Personal Injury

B.C. took right road to ride-sharing regulation: Mahabir

By Tony Poland, AdvocateDaily.com Associate Editor

Toronto personal injury lawyer Jessica Mahabir tells The Lawyer’s Daily that she finds it “interesting” to see what British Columbia has done to regulate the ride-share industry — and Ontario could take note.

According to The Lawyer’s Daily, the B.C. government has released a series of regulations for governing ride-hailing apps that include requiring all drivers to hold a commercial driver’s licence and forcing companies to conduct reviews of drivers and issue a record check certificate for those who meet provincial requirements.

B.C. Transportation Minister Claire Trevena said the plan will enable ride-sharing companies to apply to enter the market in the fall, “while ensuring the safety of passengers and promoting accessibility options in the industry,” The Lawyer’s Daily reports.

Companies will be responsible for hiring and monitoring drivers, ensuring vehicles are mechanically sound and for reducing fatigue through adherence to hours of service requirements, according to the publication.

The Lawyer’s Daily also reports the Insurance Corporation of British Columbia (ICBC) will sell a blanket insurance product to the companies.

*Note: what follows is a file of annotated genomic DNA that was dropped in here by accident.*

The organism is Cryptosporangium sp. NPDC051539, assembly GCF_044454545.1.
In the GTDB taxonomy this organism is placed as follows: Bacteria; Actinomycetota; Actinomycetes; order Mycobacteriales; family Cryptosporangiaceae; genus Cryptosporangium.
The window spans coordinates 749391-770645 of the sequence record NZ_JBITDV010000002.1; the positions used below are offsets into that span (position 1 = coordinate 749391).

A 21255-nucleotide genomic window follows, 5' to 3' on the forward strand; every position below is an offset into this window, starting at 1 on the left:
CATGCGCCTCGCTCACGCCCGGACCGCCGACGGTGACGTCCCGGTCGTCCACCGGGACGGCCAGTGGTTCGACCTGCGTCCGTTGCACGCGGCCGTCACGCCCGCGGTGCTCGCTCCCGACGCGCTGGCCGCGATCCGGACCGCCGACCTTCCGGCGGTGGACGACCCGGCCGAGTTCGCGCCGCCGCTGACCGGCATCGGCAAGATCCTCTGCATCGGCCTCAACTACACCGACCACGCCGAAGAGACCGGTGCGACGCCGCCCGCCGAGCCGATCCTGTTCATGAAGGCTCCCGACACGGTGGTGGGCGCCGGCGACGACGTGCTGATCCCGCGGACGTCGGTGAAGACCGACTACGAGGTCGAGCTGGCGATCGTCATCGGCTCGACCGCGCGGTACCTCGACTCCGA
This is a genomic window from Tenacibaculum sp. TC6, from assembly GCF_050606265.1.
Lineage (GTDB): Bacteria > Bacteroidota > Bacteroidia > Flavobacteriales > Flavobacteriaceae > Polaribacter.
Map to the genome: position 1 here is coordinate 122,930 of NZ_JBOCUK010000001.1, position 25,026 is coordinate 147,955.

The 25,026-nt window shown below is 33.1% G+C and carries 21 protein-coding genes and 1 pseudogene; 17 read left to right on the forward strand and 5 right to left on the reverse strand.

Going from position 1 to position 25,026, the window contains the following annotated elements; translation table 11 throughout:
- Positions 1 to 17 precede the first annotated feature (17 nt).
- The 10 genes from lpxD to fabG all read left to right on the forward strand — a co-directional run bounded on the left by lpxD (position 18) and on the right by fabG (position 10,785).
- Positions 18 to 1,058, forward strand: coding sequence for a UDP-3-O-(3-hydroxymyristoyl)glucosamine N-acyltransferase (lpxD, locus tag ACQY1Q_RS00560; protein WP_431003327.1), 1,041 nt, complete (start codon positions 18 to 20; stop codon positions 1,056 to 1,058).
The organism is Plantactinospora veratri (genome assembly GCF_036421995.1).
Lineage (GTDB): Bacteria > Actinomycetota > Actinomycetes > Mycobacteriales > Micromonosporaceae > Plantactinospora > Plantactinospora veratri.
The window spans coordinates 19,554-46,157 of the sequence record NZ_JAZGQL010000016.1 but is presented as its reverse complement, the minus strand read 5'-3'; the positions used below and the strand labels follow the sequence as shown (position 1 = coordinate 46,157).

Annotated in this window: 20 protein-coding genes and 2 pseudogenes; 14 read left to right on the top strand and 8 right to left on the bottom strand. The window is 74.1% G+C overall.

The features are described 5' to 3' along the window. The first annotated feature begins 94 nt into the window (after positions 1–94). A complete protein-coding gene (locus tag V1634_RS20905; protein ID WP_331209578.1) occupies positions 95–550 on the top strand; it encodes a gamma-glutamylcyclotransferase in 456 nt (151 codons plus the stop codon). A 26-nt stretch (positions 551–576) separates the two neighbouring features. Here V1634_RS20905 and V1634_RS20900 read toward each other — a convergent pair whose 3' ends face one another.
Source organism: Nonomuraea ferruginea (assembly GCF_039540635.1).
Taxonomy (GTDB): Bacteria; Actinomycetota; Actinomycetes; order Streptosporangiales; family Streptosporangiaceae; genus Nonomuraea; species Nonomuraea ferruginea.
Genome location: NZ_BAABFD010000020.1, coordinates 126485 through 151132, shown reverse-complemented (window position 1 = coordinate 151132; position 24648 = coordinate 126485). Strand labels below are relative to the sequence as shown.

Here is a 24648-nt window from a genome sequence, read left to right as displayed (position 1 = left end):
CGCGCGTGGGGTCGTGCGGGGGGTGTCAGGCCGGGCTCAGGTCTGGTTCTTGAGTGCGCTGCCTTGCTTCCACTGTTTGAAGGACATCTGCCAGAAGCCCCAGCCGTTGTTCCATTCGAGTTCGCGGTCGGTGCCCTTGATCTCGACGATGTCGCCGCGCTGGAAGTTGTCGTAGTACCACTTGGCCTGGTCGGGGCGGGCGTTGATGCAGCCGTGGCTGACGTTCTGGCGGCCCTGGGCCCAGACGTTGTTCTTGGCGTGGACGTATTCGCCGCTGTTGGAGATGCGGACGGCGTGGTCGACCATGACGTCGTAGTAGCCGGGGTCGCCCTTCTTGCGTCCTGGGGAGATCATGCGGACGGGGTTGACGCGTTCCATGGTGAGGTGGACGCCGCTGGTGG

Mahabir, an associate with Derfel Injury Lawyers, tells the publication it appears British Columbia has done its homework.

“B.C. seems to have really considered all the issues and thought it out before allowing them into the province, which is the opposite to what happened in Ontario,” she says. “In Ontario, they let the apps in and then sort of did the regulating afterward, so it looks as though B.C. has been able to look at all the different markets and what the issues were, and then really regulate in advance.”

Mahabir points to a recent Ryerson University Urban Analytics Institute report, which cited the lack of training given to drivers of ride-sharing services in Toronto, and tells The Lawyer’s Daily there is very little required other than having a full provincial G licence.

“So a person could be as young as 18 and be driving people around a city they may be unfamiliar with,” she tells the publication. “But in B.C. they’ve made it mandatory to have a commercial licence in order to be driver, and that requires several years’ training, a medical examination and an in-vehicle test.

“And that is something that the Ryerson report is saying we should consider doing in Ontario. It’s fine that we now have an insurance product that covers these drivers, but let’s try to prevent these accidents from happening in the first place, so we don’t have to rely on insurance policies.”

Mahabir tells The Lawyer’s Daily that issues of liability are going to be a “huge factor” in the future.

“I think it is going to be interesting to see how the companies react to individual jurisdictions attempting to impose their own rules and regulations on something that has been a free-for-all up to now,” she says.

“I think it’s a great idea to have mandatory training for their drivers, but I don’t know if that is necessarily something [companies are] going to want. They are probably going to be concerned about who foots the bill, and I can’t see them very happy to have their industry more regulated.”

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